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Family Araceae

Synonyms: Lemnaceae APNI*

Description: Perennial herbs, mostly terrestrial or occasionally aquatic or climbers sometimes ± epiphytic; with underground or aerial stems or both; stem sympodial but usually appearing unbranched, sometimes monopodial with lateral branches; often with latex or acrid poisonous juice. Small aquatic herbs (re. former Lemnaceae taxa) can be floating on or near surface of the water, or completely submerged.

Leaves alternate, highly diverse; lamina [variously compound] or simple, [much lobed to] entire, hastate to linear, fine venation reticulate to parallel; petiole sheathing, rarely absent.

Small aquatic herbs (former Lemnaceae taxa) are solitary or in groups, each consisting of a ± globose or flat and leaf-like green plant body undifferentiated into stem and leaves (a thallus); roots absent or 1–several. Reproduction is usually vegetative by new leaf-like thalli emerging from a small slit or budding pouch; pouches usually 2, 1 on each margin or sometimes 1 marginal and the other on the upper surface; the young thalli remaining attached to the 'parent' thallus for some time.

Inflorescence terminal, or apparently lateral, solitary or clumped, a spadix subtended or partially enclosed by a spathe or rarely the spathe absent. Flowers small, bisexual, unisexual or sterile, if unisexual the plants monoecious and the sexes segregated in zones on the spadix, female lowermost, then sometimes a sterile zone, then male, then sometimes an uppermost sterile zone forming a variously shaped and often smelly appendix. Perianth absent or segments [9–] 6–4, free to fused. Stamens c. 4–10, free or fused; anthers 2- or 1-locular, dehiscing by pores or longitudinal [or transverse] slits. Ovary superior [to half-inferior], [from c. 50-] to a few- or 1-locular; ovules 1–many per loculus; style terminal and short or stigma sessile.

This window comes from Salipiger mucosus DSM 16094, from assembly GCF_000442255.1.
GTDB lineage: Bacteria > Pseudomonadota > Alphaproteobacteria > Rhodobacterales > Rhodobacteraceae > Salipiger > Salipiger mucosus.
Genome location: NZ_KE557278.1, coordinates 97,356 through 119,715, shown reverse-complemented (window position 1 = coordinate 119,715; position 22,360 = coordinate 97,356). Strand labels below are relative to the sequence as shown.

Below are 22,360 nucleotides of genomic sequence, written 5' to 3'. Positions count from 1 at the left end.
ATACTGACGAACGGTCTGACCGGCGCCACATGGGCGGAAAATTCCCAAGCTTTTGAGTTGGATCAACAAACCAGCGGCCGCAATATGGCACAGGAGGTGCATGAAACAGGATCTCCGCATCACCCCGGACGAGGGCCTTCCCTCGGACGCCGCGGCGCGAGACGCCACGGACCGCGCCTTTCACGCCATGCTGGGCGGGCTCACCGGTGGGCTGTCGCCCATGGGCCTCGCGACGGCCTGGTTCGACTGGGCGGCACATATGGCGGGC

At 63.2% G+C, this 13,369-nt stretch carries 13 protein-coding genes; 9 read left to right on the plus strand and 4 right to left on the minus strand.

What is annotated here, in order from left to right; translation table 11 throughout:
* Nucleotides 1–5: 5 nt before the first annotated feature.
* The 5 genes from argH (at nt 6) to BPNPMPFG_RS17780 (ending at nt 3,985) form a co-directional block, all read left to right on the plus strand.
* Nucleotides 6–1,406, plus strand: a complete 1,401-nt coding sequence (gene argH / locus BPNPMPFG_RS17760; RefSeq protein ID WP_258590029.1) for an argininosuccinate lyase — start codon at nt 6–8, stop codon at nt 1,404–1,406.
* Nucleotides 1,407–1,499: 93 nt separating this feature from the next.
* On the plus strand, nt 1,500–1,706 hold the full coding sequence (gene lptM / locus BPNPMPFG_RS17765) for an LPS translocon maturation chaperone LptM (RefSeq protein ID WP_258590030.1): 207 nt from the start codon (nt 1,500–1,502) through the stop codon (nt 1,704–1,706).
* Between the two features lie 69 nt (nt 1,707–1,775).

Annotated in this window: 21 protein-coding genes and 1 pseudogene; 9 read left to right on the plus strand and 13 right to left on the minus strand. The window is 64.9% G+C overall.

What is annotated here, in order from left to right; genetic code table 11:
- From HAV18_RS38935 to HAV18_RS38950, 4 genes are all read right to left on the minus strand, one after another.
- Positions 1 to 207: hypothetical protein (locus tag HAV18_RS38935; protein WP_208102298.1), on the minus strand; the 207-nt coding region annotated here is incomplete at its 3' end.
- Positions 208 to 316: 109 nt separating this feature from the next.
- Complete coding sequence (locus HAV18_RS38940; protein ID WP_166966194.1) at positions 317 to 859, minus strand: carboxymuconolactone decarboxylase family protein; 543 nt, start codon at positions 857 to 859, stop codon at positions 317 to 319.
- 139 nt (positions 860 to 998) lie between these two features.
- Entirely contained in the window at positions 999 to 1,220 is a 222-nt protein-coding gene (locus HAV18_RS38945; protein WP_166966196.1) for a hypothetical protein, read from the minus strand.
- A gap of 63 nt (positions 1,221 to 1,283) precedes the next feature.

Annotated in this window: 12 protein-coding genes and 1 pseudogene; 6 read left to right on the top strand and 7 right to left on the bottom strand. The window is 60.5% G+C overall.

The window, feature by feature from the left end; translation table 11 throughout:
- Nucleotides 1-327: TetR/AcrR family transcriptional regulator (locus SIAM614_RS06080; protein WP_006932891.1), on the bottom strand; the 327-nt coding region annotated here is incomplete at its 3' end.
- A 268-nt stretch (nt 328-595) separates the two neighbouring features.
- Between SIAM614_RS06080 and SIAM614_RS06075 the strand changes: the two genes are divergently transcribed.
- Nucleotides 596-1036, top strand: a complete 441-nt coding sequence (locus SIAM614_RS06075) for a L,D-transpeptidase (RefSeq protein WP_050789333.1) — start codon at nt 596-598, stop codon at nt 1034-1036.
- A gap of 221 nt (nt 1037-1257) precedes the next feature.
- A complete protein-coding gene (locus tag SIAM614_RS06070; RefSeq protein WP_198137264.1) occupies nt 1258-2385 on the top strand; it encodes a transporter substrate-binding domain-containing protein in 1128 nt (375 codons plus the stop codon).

Small aquatic herbs (former Lemnaceae taxa) monoecious, with inflorescence of 1 female and 1 or 2 male flowers in 1 of the marginal pouches, or in the pouch on the upper surface. Flowers very rare, unisexual; perianth absent; male flowers with 1 or 2 stamens, anther 2- or 1-locular, dehiscing by longitudinal or transverse slits; female flowers with a 1-locular superior ovary, ovules 1–7, style short, unbranched.

Fruit fleshy; seeds 1–many, endosperm present or not in the mature seed. In small aquatic herbs (former Lemnaceae taxa) the fruit is a small 1–4-seeded utricle.


Distribution and occurrence: World: c. 123 genera, over 4000 species, cosmopolitan. Australia: c. 16 genera, c. 40 species (native and naturalised), all States.

External links:
Angiosperm Phylogeny Website (Family: Araceae, Order: Alismatales)
Wikipedia